Rewilding proponents see horses as prime candidates for such experiments. Wild horses, Murphree says, have a broader dietary range than cattle and consume a diverse array of plants. They also eat more vegetation relative to their body weight, and their less-efficient digestive system allows seeds to pass intact in their manure, which acts as compost — “kind of like mowing your yard and reseeding it,” Murphree says.

Additionally, horses graze closer to the ground than cattle, which Murphree says helps foster a varied land­scape of short and tall patches of grass. And their willingness to explore rugged terrain and steep slopes, where cattle won’t go, influences their grazing patterns and habitat selection, which contribute to overall landscape diversity, Murphree says.

But there’s not much research about rewilding or the ability of herbivores to moderate fire, and even fewer studies that focus on equines. In a review of 21 studies that assessed the effects of herbivores on fire frequency, 13 found that grazing reduced the number of fires. In some cases, herbivores created conditions for more frequent but lower-intensity fires. But overgrazing can have the opposite effect by reducing cover grasses and encouraging more-flammable woody plants to grow in their place.

The authors of that review found that herbivores reduce fuel load most effectively when grazing and browsing herbivores are combined and when herbivore food preferences match local vegetation. They concluded that using herbivores as ecosystem engineers is more cost-effective than reducing fuels mechanically, and they recommended using wild and semi-wild herbivores in wilderness areas. 

So far, the BLM isn’t convinced. The agency’s website addresses the topic directly, pointing out that it’s against the law to introduce horses into new areas and expressing concerns about uncontrolled growth and damage to the environment. In some places, overpopulated mustang herds have degraded the environment and displaced other species, including pronghorns, elk and bighorn sheep. And in Arizona, the Center for Biological Diversity in recent years has sued the Forest Service for riparian-area damage it says horses and cattle inflicted in the Apache-Sitgreaves National Forests and along the Salt River.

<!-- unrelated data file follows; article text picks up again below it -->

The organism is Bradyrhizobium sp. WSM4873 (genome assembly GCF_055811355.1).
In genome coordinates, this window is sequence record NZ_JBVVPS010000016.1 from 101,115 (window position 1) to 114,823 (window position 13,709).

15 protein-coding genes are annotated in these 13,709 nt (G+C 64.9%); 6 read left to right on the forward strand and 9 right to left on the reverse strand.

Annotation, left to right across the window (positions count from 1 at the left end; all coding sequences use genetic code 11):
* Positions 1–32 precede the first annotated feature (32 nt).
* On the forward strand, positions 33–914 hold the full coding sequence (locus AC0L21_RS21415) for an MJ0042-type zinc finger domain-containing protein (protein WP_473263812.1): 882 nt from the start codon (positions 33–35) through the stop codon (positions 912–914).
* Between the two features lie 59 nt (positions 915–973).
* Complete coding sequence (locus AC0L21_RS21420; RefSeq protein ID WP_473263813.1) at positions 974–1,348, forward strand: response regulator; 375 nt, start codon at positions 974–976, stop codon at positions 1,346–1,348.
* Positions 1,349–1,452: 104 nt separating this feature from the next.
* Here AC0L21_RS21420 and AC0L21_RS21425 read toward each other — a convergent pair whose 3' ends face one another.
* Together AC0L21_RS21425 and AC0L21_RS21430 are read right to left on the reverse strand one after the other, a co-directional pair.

Murphree believes frequent monitoring and adaptive management could mitigate any negative effects — it’s something the BLM and Forest Service do all the time, she says. But Congress designated wilderness areas to be maintained without human interference, Davis notes, and there are restrictions on how monitoring can happen there. Some of Arizona’s herd management areas overlap wilderness areas, but the BLM isn’t legally permitted to manage the wilderness portions the way it does the non-wilderness portions, and there aren’t any studies that analyze whether introducing horses would benefit these areas or be compatible with the Wilderness Act of 1964. “The desert ecosystem is so slow-recovering,” Davis adds, “that once those impacts are here, they’re here for a long time.” 

What’s more, the BLM in Arizona has only three wild horse and burro specialists to monitor 4 million acres. “Anything that says ‘frequent’ when it comes to monitoring would give me pause or concern about having the resources to be successful,” Davis says.

So, today, mustangs continue to be what conservation biologists call a wicked problem — complex and difficult to define, with many interested parties who have conflicting interests and values. And the question of the benefits and drawbacks that mustangs have as ecosystem engineers in wilderness areas is far from settled. The idea is gaining traction. But for now, at least, the one thing many people seem to agree on is that a lot more research needs to be done.

To learn more about the Wild Horse Fire Brigade, visit